Government

Montana, Maryland governors talk jobs, dodge 2020 talk in Iowa

From left, Govs. Larry Hogan of Maryland and Steve Bullock of Montana speak to reporters during a National Governors Association event in downtown Des Moines on Monday, March 4, 2019. (Erin Murphy/Gazette-Lee Des Moines Bureau)
From left, Govs. Larry Hogan of Maryland and Steve Bullock of Montana speak to reporters during a National Governors Association event in downtown Des Moines on Monday, March 4, 2019. (Erin Murphy/Gazette-Lee Des Moines Bureau)

DES MOINES — Larry Hogan and Steve Bullock sounded like two men doing their level best to walk the line between sounding like a governor and a presidential candidate.

That’s a fine line for an out-of-state governor in Iowa the year before a presidential election.

Hogan, the Republican governor of Maryland, and Bullock, the Democratic governor of Montana, were in Des Moines on Monday for a two-day National Governors Association workshop on workforce issues.

Bullock is weighing whether to jump into the already crowded field of Democrats running for president. Hogan has not ruled out running in the Republican primary against GOP President Donald Trump.

During a brief visit with reporters, Hogan and Bullock insisted their primary reason for being in first-in-the-nation Iowa is to participate in the National Governors Association event. Bullock is the association’s chair and Hogan the vice chair.

But both also criticized the federal government and explained why they think governors make better leaders than members of Congress.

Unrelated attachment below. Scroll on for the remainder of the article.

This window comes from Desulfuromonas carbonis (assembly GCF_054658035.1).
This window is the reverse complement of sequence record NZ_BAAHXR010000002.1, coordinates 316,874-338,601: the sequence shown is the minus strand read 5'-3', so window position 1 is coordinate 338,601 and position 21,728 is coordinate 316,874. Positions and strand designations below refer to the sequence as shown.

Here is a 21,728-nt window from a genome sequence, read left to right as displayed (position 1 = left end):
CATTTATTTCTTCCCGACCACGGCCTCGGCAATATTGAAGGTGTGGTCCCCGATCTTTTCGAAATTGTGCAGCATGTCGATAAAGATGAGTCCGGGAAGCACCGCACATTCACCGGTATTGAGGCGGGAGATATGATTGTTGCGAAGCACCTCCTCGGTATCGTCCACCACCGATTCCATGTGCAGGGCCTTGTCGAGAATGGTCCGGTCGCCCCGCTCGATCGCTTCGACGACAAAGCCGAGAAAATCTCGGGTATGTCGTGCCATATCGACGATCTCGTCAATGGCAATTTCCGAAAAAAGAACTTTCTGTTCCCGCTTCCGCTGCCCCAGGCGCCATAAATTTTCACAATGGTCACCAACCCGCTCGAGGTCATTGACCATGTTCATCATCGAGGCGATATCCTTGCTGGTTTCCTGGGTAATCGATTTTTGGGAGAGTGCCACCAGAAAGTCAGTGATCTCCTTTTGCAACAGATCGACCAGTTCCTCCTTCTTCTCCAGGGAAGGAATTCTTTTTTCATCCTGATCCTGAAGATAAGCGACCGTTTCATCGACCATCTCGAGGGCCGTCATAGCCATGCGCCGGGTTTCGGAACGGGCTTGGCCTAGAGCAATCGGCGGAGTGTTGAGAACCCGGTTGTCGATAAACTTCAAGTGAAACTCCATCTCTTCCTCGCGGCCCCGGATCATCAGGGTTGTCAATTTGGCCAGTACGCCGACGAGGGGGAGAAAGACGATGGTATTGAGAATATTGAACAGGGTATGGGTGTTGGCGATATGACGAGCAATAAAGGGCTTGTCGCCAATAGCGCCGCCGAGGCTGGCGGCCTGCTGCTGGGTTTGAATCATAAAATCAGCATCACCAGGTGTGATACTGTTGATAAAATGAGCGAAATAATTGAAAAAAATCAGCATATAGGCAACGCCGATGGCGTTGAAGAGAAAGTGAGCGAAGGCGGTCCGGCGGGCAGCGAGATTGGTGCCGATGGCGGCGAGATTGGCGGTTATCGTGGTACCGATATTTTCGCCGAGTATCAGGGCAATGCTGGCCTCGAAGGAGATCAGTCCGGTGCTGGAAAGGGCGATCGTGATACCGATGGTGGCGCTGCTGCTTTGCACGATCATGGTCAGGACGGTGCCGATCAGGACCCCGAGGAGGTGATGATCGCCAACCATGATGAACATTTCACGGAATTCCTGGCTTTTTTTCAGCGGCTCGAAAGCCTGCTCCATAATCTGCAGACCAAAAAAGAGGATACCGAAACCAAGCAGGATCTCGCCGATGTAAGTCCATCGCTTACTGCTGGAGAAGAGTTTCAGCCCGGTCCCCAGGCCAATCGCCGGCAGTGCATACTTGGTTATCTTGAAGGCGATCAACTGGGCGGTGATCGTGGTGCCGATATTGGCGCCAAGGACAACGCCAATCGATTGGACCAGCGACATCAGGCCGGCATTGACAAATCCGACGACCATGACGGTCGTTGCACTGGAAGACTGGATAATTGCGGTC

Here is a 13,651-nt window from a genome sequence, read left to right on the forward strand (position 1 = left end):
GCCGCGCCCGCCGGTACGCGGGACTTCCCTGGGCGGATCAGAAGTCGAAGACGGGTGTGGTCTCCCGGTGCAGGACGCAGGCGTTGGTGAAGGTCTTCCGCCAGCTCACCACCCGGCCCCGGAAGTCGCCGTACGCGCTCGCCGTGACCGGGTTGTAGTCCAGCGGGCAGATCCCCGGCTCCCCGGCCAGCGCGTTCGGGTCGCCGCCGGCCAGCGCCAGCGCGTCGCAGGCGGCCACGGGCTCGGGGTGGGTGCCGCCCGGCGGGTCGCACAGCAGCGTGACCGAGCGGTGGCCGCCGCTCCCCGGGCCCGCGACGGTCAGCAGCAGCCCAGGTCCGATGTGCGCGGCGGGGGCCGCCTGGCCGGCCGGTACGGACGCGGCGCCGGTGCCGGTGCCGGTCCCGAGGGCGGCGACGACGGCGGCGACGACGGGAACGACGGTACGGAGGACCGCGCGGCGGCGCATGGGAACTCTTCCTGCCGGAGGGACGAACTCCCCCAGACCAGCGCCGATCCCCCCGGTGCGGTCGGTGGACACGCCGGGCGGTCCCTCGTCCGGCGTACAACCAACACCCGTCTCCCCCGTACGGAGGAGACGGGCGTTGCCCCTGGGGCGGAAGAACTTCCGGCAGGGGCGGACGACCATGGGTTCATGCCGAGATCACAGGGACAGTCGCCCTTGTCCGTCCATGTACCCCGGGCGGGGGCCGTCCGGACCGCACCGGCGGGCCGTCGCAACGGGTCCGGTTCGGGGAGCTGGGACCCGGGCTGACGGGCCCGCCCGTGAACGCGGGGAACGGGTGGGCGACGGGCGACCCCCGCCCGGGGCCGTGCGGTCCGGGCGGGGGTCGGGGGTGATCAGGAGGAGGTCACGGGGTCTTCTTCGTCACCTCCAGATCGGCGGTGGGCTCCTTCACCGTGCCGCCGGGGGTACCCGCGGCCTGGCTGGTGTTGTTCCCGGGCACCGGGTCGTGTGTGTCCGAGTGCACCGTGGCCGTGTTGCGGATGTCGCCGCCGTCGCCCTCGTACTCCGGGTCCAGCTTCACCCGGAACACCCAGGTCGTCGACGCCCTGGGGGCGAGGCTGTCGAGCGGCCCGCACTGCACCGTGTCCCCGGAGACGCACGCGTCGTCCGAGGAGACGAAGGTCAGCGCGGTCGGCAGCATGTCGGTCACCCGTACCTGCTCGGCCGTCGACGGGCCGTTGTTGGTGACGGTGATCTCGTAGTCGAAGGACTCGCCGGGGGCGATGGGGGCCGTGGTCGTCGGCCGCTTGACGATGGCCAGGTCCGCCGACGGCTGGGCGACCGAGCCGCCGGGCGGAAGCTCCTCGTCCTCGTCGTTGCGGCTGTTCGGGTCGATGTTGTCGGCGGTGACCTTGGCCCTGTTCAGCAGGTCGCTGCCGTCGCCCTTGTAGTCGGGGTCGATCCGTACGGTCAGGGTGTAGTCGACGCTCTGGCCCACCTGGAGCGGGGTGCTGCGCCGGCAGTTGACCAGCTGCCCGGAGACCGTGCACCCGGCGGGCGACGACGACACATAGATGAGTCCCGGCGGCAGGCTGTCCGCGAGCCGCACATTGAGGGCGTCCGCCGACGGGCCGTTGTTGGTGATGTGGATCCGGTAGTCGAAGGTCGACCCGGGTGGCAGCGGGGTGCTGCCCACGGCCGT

“I don’t know that I do want to be president, but I do think that governors are much more prepared to be president than most other folks,” Hogan said. “With all due respect to our friends in Washington (D.C.), they spend a lot of time making speeches and arguing about things in a committee. But governors actually govern and make decisions every day and run things.

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“I have 90,000 employees and run a $48 billion budget,” Hogan said. “Some guys down there seem to just care more about getting in the paper.”

“Governors are on the front lines, meaning that this can’t just be about speeches or tweets,” Bullock said. “We actually have to get things done. We’re accountable to the people. So we have to figure out ways to actually make government work, and I think that is a lot different than what we see in Washington, D.C.”

Both governors deflected questions about their potential presidential aspirations, saying their focus in Iowa is on the National Governors Association event and their focus back home is on their respective legislative sessions.

Bullock has visited Iowa before and plans to also meet with Iowa Democrats while here this week.

Hogan said he has no campaign activities planned during his stay.

A primary challenge to Trump in Iowa would be daunting: His approval rating among Iowa Republicans remains above 80 percent, according to recent Iowa Polls published by the Des Moines Register. However, nearly 3 in 10 Iowa Republicans in a December Iowa Poll said they would definitely or consider voting for a Republican other than Trump.

Hogan said he has pushed back against Trump’s policies that have been bad for Maryland, but he spread the blame across the nation’s capital, not just the White House.

“I’ve been probably as outspoken as any Democratic governor in the country, have been from Day 1,” Hogan said. “There’s a lot of discussions that are going on both sides of the aisle, and I can tell you that all of our governors are very concerned about the dysfunction and the divisiveness in Washington (D.C.). And they’re talking to all the leaders in Washington about it.”

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